How to celebrate your birthday as a single parent

Birthdays are strange things. They hold such promise on paper – the opportunity for fun surprises, thoughtful gifts and time spent with the people who care about you the most. They are a time for you all to reflect back on completing another trip around the sun, and to celebrate all the good things you did (as well as move on from some of the bad).

The trouble is, life isn’t lived on paper. In my experience birthdays are often just another day. The world doesn’t care about your annual day of self-worship, nor will it offer you any extra positive surprises. The gifts you get from friends and family are almost never the things you really want, and parties are often a let down in one way or another (especially as you get older).

Well, that was certainly true up until more recent times. The closest to being surprised was for my 30th, though I actually discovered that my ex was organising something weeks in advance, and as it turned out only four of my friends actually turned up. And I’ve lost track of the novelty gifts she bought me on behalf of the kids; almost all of these still sit in cupboards in their original packaging.

That changed when I became single. I took on responsibility for organising my own birthday entirely, from gifts to activities. And it’s brilliant. I know what I want and I get it sorted out. No more disappointments, even if a little of the illusion is removed.

Buy what you actually want

Let’s face it, you probably don’t really need anything, at least not anything interesting and fun. A new ironing board might be on the agenda, but it’s not a present, is it? No, but there are definitely other things you might want but can’t otherwise justify.

Your birthday is your justification, both to the world and to yourself. Even though you probably shouldn’t buy it, do it anyway. As long as it doesn’t put you in financial hardship, treat yo’self.

Sort out nice food

I love a full English breakfast. I normally save these for lazy weekend days, but this year I made them for me and the kids for dinner. It’s my favourite, so why the hell not?! Get the ingredients in and cook something that makes your mouth salivate when you merely think about it.

When I’ve not got the kids I usually go out for food. Whether I’m on my own or not, I dress up and go somewhere for dinner. Sometimes it’s a restaurant, last year it was a dog track (chicken in a basket never tasted so good), but the act of going out somewhere marks it out as a little special. And you’re worth a little bit of special.

Don’t forget the wine, too! If you’ve got the kids with you then you might not be able to get plastered, but you can still enjoy a few glasses of Sancerre or cognac in front of the tele.

Help your kids celebrate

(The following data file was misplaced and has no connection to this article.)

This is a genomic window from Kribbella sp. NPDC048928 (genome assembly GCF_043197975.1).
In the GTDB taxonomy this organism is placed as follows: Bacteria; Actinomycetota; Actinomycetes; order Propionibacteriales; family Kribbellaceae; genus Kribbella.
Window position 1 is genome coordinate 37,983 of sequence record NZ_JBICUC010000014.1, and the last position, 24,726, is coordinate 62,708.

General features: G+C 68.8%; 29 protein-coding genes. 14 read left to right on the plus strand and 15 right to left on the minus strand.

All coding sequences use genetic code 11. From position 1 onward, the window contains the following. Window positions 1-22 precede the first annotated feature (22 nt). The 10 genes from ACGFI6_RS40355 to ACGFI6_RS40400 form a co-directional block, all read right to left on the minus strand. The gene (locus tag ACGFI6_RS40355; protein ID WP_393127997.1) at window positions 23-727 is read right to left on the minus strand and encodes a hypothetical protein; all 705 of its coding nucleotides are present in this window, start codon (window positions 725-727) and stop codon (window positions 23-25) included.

Birthdays, in many ways, are more for the people around you than for you. They are the chance for others to celebrate you and show you that they care. For most people that’s pretty easy to arrange, but for your kids (especially if they are younger children) it’s really difficult.

Take them out on a shopping trip and give them a little cash to spend on a present for you. Accept in advance that it will probably be a rubbish gift, but it will enable them to feel like they are giving you something. That being said, they may well surprise you with handmade gifts as well; one year I got a dozen vouchers covering things like an evening of tea being made for me, full control of the tv for a whole day and a promise of an evening of no arguments. I’d had no input into it and they were so proud of making them; to this day it remains one of my favourite ever gifts.

Don’t ignore it

Being a single parent on your own birthday is hard. It reminds you that you are alone, and once the kids are in bed there is no-one there to enjoy the evening with. It’s tempting to ignore the day altogether and pretend it hasn’t happened.

Fight that urge. You are a person every bit as important as everyone else. You are loved and cared for by friends, family and – most importantly of all – your kids. If you weren’t there life would be worse for them, and somehow you’ve managed to complete another year on the planet and given them all your time and love in return.

Value yourself. Be kind to yourself. By all means look back and reflect on the year gone by, but remember that you deserve to enjoy your day. You’ve spent the entire year managing the household, keeping the kids alive and relatively sane, working and surviving. You’ve earned a little self-love, and even if there’s no-one around to provide it for you that doesn’t mean you shouldn’t provide it for yourself.


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